Hot Best Seller

The First Cell: And the Human Costs of Pursuing Cancer to the Last

Availability: Ready to download

With the fascinating scholarship of The Emperor of All Maladies and the deeply personal experience of When Breath Becomes Air, a world-class oncologist examines the current state of cancer and its devastating impact on the individuals it affects -- including herself. We have lost the war on cancer. We spend $150 billion each year treating it, yet -- a few innovations notwithstanding -- a pa With the fascinating scholarship of The Emperor of All Maladies and the deeply personal experience of When Breath Becomes Air, a world-class oncologist examines the current state of cancer and its devastating impact on the individuals it affects -- including herself. We have lost the war on cancer. We spend $150 billion each year treating it, yet -- a few innovations notwithstanding -- a patient with cancer is as likely to die of it as one was fifty years ago. Most new drugs add mere months to one's life at agonizing physical and financial cost. In The First Cell, Azra Raza offers a searing account of how both medicine and our society (mis)treats cancer, how we can do better, and why we must. A lyrical journey from hope to despair and back again, The First Cell explores cancer from every angle: medical, scientific, cultural, and personal. Indeed, Raza describes how she bore the terrible burden of being her own husband's oncologist as he succumbed to leukemia. Like When Breath Becomes Air, The First Cell is no ordinary book of medicine, but a book of wisdom and grace by an author who has devoted her life to making the unbearable easier to bear.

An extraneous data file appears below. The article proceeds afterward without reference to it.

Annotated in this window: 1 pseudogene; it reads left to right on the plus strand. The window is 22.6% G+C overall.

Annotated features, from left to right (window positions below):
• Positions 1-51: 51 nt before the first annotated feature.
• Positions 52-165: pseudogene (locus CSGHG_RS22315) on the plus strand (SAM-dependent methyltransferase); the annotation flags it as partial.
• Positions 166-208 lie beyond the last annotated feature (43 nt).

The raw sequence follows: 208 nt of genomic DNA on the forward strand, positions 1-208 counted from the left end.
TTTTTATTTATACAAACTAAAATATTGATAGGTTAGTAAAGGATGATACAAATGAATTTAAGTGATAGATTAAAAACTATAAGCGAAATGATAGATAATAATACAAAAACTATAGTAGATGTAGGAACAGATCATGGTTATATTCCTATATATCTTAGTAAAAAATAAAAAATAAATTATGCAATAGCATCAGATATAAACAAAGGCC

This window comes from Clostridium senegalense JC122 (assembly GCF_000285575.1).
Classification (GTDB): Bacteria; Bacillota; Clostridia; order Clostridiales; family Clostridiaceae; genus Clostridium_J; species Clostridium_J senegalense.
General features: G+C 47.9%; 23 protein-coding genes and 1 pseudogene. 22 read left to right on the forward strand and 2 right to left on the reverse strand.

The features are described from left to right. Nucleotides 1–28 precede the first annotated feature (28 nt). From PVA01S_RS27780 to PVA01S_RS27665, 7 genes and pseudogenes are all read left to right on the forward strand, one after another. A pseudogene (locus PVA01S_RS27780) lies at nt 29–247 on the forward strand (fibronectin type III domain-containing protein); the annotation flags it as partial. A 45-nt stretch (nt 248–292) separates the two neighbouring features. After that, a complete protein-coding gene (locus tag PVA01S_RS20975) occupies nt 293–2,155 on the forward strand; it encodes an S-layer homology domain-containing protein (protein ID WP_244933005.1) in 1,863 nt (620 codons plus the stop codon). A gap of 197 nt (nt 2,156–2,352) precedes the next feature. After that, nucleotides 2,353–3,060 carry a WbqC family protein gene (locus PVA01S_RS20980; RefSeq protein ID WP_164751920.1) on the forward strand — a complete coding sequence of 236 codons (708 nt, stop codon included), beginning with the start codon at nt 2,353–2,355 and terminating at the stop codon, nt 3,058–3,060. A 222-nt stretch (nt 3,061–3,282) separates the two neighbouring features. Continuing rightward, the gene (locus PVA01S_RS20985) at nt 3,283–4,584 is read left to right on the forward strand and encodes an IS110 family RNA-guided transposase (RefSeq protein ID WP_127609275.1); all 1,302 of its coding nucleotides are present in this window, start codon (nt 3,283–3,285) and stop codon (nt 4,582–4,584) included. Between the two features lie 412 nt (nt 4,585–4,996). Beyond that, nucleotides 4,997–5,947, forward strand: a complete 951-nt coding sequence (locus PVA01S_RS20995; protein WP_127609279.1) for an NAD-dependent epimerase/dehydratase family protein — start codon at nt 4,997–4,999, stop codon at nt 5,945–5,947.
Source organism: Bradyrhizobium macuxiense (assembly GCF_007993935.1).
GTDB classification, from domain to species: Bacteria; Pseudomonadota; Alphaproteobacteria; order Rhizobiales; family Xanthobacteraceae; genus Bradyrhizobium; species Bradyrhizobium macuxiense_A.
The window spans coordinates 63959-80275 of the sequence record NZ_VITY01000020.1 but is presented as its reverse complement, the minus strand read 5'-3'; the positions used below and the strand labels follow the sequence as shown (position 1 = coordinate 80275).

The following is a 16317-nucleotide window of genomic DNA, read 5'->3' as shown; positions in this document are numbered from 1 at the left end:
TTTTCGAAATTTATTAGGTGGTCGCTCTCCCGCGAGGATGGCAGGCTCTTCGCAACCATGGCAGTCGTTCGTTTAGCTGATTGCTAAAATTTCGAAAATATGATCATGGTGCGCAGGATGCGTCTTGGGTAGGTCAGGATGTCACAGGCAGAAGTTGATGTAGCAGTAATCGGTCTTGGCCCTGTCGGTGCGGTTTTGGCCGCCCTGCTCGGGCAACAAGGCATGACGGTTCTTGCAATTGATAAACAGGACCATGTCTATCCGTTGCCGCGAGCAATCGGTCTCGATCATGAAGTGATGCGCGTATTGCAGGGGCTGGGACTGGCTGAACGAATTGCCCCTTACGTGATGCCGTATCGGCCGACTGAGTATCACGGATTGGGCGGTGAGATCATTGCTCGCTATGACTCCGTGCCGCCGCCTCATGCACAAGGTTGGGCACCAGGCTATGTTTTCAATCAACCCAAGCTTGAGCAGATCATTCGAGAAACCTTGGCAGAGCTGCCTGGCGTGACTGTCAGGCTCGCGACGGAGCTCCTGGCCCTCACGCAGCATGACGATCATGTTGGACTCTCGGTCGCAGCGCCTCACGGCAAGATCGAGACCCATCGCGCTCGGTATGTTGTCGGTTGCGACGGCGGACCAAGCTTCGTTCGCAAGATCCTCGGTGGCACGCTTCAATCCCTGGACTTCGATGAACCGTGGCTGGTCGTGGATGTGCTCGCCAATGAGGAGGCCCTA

Compare

With the fascinating scholarship of The Emperor of All Maladies and the deeply personal experience of When Breath Becomes Air, a world-class oncologist examines the current state of cancer and its devastating impact on the individuals it affects -- including herself. We have lost the war on cancer. We spend $150 billion each year treating it, yet -- a few innovations notwithstanding -- a pa With the fascinating scholarship of The Emperor of All Maladies and the deeply personal experience of When Breath Becomes Air, a world-class oncologist examines the current state of cancer and its devastating impact on the individuals it affects -- including herself. We have lost the war on cancer. We spend $150 billion each year treating it, yet -- a few innovations notwithstanding -- a patient with cancer is as likely to die of it as one was fifty years ago. Most new drugs add mere months to one's life at agonizing physical and financial cost. In The First Cell, Azra Raza offers a searing account of how both medicine and our society (mis)treats cancer, how we can do better, and why we must. A lyrical journey from hope to despair and back again, The First Cell explores cancer from every angle: medical, scientific, cultural, and personal. Indeed, Raza describes how she bore the terrible burden of being her own husband's oncologist as he succumbed to leukemia. Like When Breath Becomes Air, The First Cell is no ordinary book of medicine, but a book of wisdom and grace by an author who has devoted her life to making the unbearable easier to bear.

30 review for The First Cell: And the Human Costs of Pursuing Cancer to the Last

  1. 4 out of 5

    Aamir Jafarey